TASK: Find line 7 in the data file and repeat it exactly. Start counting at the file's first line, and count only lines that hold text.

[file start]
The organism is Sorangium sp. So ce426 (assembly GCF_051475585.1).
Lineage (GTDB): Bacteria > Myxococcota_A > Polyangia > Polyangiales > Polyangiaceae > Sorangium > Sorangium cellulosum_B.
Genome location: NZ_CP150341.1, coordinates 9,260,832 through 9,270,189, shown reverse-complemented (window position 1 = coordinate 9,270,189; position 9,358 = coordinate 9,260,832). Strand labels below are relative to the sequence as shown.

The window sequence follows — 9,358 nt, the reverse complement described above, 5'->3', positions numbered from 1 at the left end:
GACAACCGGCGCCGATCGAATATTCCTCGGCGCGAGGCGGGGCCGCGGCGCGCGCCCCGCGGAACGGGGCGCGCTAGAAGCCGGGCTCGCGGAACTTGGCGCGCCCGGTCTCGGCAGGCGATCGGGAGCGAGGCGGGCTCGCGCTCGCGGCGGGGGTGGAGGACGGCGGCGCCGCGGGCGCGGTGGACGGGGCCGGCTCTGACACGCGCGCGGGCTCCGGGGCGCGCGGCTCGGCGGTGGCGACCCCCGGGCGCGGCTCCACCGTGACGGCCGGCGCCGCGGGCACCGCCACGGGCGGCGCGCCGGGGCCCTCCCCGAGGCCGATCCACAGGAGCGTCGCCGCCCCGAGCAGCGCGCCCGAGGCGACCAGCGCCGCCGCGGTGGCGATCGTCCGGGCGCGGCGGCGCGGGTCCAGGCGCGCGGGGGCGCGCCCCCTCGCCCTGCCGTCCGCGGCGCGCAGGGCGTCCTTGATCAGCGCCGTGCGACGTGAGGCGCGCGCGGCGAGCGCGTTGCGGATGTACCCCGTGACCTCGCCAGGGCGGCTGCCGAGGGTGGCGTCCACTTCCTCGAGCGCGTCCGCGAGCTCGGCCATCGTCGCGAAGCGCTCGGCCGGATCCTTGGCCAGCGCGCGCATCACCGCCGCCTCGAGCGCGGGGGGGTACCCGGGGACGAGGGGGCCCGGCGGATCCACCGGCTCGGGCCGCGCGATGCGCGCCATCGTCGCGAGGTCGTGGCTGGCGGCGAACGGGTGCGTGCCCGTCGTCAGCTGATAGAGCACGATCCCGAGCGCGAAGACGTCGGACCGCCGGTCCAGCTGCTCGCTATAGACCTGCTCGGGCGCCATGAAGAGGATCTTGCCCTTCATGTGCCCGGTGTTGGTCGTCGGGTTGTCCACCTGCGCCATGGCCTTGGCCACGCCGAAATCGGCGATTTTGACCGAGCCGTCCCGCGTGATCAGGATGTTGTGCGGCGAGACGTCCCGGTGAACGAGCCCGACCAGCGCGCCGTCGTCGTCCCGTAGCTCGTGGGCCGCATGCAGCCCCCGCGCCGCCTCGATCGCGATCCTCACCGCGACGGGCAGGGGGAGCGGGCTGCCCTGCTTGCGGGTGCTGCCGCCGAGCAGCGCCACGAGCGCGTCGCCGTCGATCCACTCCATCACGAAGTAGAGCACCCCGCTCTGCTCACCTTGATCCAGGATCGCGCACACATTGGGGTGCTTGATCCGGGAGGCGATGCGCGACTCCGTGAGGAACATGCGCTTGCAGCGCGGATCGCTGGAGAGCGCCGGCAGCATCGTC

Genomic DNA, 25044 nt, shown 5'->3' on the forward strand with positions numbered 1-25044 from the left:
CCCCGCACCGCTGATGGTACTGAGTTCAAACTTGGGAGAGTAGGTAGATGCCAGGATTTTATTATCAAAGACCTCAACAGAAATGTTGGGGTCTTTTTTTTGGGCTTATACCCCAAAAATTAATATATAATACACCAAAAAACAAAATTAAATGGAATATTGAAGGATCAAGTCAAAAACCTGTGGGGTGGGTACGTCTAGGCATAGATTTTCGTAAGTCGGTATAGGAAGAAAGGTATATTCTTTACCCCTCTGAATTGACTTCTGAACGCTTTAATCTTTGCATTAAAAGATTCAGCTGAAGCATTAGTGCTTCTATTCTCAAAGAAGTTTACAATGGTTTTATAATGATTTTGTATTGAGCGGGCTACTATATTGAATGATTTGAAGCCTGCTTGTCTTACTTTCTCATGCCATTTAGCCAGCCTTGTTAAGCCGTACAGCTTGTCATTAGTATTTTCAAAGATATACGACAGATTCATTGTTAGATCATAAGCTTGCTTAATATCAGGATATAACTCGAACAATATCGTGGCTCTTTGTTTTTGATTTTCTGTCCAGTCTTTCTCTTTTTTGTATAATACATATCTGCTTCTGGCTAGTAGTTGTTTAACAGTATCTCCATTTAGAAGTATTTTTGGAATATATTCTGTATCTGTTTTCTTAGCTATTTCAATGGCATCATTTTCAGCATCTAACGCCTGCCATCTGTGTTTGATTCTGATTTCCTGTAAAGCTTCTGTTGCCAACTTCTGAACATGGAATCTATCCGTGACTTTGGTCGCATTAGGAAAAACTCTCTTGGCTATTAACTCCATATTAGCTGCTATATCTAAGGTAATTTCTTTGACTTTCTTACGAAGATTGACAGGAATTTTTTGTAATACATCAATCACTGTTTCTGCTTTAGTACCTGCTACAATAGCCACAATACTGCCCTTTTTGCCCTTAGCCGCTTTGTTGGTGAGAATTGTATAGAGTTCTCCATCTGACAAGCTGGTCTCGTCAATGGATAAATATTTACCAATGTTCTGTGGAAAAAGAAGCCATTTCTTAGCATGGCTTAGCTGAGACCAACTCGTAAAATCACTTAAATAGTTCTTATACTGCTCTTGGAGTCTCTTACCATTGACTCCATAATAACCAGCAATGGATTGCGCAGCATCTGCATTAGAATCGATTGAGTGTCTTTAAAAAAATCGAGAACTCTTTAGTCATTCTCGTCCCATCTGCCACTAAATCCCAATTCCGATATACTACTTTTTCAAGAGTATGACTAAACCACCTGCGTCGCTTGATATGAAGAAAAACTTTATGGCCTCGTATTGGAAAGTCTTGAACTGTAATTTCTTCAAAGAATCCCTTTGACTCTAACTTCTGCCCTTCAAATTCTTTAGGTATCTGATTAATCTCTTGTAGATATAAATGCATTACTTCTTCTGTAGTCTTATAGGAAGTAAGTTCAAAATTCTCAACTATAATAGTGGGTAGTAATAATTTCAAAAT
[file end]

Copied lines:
CCCCGCACCGCTGATGGTACTGAGTTCAAACTTGGGAGAGTAGGTAGATGCCAGGATTTTATTATCAAAGACCTCAACAGAAATGTTGGGGTCTTTTTTTTGGGCTTATACCCCAAAAATTAATATATAATACACCAAAAAACAAAATTAAATGGAATATTGAAGGATCAAGTCAAAAACCTGTGGGGTGGGTACGTCTAGGCATAGATTTTCGTAAGTCGGTATAGGAAGAAAGGTATATTCTTTACCCCTCTGAATTGACTTCTGAACGCTTTAATCTTTGCATTAAAAGATTCAGCTGAAGCATTAGTGCTTCTATTCTCAAAGAAGTTTACAATGGTTTTATAATGATTTTGTATTGAGCGGGCTACTATATTGAATGATTTGAAGCCTGCTTGTCTTACTTTCTCATGCCATTTAGCCAGCCTTGTTAAGCCGTACAGCTTGTCATTAGTATTTTCAAAGATATACGACAGATTCATTGTTAGATCATAAGCTTGCTTAATATCAGGATATAACTCGAACAATATCGTGGCTCTTTGTTTTTGATTTTCTGTCCAGTCTTTCTCTTTTTTGTATAATACATATCTGCTTCTGGCTAGTAGTTGTTTAACAGTATCTCCATTTAGAAGTATTTTTGGAATATATTCTGTATCTGTTTTCTTAGCTATTTCAATGGCATCATTTTCAGCATCTAACGCCTGCCATCTGTGTTTGATTCTGATTTCCTGTAAAGCTTCTGTTGCCAACTTCTGAACATGGAATCTATCCGTGACTTTGGTCGCATTAGGAAAAACTCTCTTGGCTATTAACTCCATATTAGCTGCTATATCTAAGGTAATTTCTTTGACTTTCTTACGAAGATTGACAGGAATTTTTTGTAATACATCAATCACTGTTTCTGCTTTAGTACCTGCTACAATAGCCACAATACTGCCCTTTTTGCCCTTAGCCGCTTTGTTGGTGAGAATTGTATAGAGTTCTCCATCTGACAAGCTGGTCTCGTCAATGGATAAATATTTACCAATGTTCTGTGGAAAAAGAAGCCATTTCTTAGCATGGCTTAGCTGAGACCAACTCGTAAAATCACTTAAATAGTTCTTATACTGCTCTTGGAGTCTCTTACCATTGACTCCATAATAACCAGCAATGGATTGCGCAGCATCTGCATTAGAATCGATTGAGTGTCTTTAAAAAAATCGAGAACTCTTTAGTCATTCTCGTCCCATCTGCCACTAAATCCCAATTCCGATATACTACTTTTTCAAGAGTATGACTAAACCACCTGCGTCGCTTGATATGAAGAAAAACTTTATGGCCTCGTATTGGAAAGTCTTGAACTGTAATTTCTTCAAAGAATCCCTTTGACTCTAACTTCTGCCCTTCAAATTCTTTAGGTATCTGATTAATCTCTTGTAGATATAAATGCATTACTTCTTCTGTAGTCTTATAGGAAGTAAGTTCAAAATTCTCAACTATAATAGTGGGTAGTAATAATTTCAAAAT